"The investigation of this case, pursuant to the resolution of the Supreme Court dated September 28, 1977 and the communication dated October 18, 1977 of the acting Judicial Consultant, has been set twice, first, on February 8, 1978 and today, March 16, 1978.  On February 8, 1978 only the complainant appeared.  The respondent Municipal judge did not show up probably because he had earlier filed a motion for immediate resolution and/or decision of the case based on the records thereof.  On said date, February 8, the undersigned investigator suggested to the complainant that for the benefit of all concerned this case ought to be settled amicably considering that he, the complainant, is the sub-station commander of Dauin, while the respondent judge is the circuit judge thereat and both officials are by law supposed to work hand in hand and in close cooperation with each other.  The complainant manifested that he was open for negotiation to have the case settled amicably, if possible, and the case was reset for hearing on March 16, 1978, with direction that both parties appear personally before the undersigned investigator.  (See Order, February 8, 1978).
"On March 16, 1978 only the respondent judge appeared despite proper notice to the complainant and the former orally moved for the dismissal of the case.  This motion was denied in order to afford the complainant a last chance to prosecute the case if at all he was still interested therein and the hearing was reset for the last time today, April 12, 1978.  (See Order, March 16, 1978).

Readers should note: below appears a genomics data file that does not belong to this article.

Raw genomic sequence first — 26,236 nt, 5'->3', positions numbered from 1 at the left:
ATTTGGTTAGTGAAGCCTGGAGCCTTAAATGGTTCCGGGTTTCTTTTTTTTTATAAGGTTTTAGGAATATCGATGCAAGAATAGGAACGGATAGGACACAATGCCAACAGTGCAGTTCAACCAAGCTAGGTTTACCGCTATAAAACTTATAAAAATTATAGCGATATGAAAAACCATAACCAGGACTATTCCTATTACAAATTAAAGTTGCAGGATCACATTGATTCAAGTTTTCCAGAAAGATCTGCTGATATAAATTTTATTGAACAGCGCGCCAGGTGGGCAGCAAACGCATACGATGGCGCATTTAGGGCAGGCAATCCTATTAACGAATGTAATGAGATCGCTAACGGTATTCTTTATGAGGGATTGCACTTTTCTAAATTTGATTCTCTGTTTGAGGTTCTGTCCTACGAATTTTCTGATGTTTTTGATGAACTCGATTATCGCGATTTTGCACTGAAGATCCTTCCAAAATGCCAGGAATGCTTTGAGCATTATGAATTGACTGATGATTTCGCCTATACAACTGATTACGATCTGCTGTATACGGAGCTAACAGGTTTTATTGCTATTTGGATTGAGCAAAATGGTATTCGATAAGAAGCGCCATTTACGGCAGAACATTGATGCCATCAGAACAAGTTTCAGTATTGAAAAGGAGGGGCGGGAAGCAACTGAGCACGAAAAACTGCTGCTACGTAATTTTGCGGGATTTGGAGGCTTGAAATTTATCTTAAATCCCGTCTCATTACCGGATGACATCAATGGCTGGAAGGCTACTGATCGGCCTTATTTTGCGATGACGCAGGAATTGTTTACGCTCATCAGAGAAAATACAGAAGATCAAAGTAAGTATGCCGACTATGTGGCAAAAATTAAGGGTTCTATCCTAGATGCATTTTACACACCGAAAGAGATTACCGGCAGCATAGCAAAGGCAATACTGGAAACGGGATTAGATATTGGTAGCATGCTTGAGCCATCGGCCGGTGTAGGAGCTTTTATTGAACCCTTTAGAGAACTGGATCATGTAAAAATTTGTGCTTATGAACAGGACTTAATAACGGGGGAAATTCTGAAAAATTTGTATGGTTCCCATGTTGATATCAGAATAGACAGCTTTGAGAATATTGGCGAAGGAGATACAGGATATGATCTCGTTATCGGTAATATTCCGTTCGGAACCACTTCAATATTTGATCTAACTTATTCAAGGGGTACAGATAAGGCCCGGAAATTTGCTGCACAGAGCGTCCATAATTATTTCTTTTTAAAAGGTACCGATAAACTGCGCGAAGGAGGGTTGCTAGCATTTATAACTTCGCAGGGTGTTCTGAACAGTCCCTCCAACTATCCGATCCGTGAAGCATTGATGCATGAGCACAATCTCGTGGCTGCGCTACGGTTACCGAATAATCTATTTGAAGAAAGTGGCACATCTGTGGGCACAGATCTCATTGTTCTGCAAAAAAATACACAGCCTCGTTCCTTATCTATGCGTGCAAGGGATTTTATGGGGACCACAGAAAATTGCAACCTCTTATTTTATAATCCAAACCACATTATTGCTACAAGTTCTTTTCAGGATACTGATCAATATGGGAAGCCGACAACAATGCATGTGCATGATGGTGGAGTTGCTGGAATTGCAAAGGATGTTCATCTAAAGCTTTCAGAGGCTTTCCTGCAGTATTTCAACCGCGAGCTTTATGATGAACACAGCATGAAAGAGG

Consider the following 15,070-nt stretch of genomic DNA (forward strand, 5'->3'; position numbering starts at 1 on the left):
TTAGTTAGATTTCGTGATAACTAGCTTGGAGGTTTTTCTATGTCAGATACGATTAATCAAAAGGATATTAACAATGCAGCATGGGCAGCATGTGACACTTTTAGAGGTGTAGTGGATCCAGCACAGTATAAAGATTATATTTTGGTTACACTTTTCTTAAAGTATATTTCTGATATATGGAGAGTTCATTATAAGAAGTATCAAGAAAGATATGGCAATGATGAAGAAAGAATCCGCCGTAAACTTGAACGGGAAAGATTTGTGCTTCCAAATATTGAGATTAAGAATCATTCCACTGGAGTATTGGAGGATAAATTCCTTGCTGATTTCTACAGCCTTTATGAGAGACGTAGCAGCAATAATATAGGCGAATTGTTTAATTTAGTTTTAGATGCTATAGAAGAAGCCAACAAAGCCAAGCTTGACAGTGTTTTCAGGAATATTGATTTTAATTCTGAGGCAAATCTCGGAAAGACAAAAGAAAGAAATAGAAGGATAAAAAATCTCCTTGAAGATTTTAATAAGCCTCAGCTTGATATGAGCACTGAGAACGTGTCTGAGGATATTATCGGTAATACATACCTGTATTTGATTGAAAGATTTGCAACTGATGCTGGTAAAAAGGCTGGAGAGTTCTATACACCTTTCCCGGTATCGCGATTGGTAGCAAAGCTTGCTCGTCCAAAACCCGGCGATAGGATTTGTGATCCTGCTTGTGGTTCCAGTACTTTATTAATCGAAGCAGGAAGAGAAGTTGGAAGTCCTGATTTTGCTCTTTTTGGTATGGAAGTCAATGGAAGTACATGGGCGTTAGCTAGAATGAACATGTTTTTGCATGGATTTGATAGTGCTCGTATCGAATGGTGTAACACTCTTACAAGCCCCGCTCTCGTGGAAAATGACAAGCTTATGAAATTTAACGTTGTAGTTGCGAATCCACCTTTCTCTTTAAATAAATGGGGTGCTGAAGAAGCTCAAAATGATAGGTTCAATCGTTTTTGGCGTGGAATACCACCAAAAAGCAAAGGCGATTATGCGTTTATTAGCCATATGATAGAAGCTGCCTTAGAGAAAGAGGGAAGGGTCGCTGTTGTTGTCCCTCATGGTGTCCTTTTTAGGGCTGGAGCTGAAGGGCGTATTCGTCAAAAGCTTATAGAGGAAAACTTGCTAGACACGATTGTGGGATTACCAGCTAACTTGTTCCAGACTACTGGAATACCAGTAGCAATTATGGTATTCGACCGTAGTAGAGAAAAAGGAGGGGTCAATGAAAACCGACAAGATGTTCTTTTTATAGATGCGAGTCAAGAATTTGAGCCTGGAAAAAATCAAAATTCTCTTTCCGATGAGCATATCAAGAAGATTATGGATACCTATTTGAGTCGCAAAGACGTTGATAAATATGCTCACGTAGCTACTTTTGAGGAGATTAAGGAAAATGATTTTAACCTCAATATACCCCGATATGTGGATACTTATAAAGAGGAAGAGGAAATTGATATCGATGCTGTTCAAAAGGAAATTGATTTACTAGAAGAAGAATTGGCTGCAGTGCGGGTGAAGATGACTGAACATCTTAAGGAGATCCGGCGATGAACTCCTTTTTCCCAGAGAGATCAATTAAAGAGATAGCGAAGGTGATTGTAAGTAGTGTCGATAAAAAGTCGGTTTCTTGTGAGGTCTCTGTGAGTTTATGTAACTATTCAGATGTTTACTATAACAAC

"Both parties appeared today.  The complainant forthwith made known his desire to desist from prosecuting his complaint and he executed an affidavit of desistance which is hereby made an integral part of the records.  This affidavit of desistance which bears the conformity of the respondent judge reads in full:

"I, Rogelio Bais, Filipino, of legal age, married and with residence at Poblacion, Dauin, Negros Oriental, after having been duly sworn in accordance with law, hereby depose and say:

"That I am the complainant in Administrative Case No. 1294-MJ against the Honorable Municipal Judge designate of Dauin who is permanently stationed as of now at Zamboanguita, Negros Oriental;

"That the complaint which I have filed against the respondent judge charges him with the following: ignorance of the law, abuse of authority and partiality in the administration of justice;

"That all these charges arose from a case of grave slander involving me as complainant which I filed against Roman Suelto, the parish priest of our town, before the municipal court presided over by the said respondent judge who found instead prima facie evidence against the defendant only for slight slander;

"That I did not agree with the findings of the respondent judge with regard to the nature of the offense and so a misunderstanding developed between us which finally compelled me to file the present administrative case;